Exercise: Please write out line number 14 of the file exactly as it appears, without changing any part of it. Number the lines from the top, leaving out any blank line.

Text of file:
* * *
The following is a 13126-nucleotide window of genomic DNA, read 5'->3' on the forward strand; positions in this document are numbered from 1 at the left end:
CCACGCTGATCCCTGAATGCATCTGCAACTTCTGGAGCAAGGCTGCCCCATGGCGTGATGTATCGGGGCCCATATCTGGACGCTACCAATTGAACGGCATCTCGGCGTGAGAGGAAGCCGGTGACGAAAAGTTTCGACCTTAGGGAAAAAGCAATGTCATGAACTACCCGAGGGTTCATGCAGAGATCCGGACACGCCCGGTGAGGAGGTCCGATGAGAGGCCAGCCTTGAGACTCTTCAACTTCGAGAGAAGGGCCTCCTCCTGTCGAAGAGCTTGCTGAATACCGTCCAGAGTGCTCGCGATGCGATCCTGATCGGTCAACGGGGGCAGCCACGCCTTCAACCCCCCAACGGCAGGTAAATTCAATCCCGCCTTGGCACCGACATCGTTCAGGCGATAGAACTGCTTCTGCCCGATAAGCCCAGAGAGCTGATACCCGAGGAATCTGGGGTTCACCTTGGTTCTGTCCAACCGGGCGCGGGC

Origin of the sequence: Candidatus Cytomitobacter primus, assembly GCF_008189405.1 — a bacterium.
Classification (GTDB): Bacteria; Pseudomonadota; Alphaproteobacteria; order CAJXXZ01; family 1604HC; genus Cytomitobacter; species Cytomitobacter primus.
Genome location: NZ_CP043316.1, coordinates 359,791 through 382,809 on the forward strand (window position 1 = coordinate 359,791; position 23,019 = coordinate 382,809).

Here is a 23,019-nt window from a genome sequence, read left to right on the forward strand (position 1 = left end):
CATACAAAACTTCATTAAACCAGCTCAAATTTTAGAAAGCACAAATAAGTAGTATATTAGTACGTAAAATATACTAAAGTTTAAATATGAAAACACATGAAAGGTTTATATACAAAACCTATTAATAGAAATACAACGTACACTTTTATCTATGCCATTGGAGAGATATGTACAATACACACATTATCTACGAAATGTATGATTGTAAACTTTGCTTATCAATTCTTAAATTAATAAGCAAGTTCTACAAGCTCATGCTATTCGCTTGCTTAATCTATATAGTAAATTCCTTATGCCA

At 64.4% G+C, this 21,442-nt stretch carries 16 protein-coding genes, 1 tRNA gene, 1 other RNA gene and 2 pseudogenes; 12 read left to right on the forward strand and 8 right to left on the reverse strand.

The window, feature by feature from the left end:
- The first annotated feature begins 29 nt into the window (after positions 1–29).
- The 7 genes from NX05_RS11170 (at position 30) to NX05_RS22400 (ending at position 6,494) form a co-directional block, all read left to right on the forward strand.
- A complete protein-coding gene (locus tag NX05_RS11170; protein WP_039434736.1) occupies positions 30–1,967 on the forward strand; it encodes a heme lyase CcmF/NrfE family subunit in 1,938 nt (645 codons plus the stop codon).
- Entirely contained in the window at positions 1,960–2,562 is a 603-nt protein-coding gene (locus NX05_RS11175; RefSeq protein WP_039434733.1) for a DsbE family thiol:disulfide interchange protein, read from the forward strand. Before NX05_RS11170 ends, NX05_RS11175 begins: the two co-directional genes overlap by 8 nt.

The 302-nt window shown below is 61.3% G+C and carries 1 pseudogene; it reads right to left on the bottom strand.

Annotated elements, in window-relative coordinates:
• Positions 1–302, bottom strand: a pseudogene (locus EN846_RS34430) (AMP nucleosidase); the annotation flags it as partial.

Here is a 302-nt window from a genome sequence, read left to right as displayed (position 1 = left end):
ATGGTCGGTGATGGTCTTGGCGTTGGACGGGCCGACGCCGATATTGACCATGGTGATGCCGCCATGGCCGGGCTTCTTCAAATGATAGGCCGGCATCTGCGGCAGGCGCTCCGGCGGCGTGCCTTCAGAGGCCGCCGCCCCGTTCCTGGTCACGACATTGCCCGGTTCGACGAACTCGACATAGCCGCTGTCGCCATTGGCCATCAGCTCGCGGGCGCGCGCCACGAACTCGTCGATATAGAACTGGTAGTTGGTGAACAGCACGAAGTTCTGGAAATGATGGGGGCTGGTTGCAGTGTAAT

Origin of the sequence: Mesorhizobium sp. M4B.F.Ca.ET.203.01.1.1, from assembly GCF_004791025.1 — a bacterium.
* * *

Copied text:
The 302-nt window shown below is 61.3% G+C and carries 1 pseudogene; it reads right to left on the bottom strand.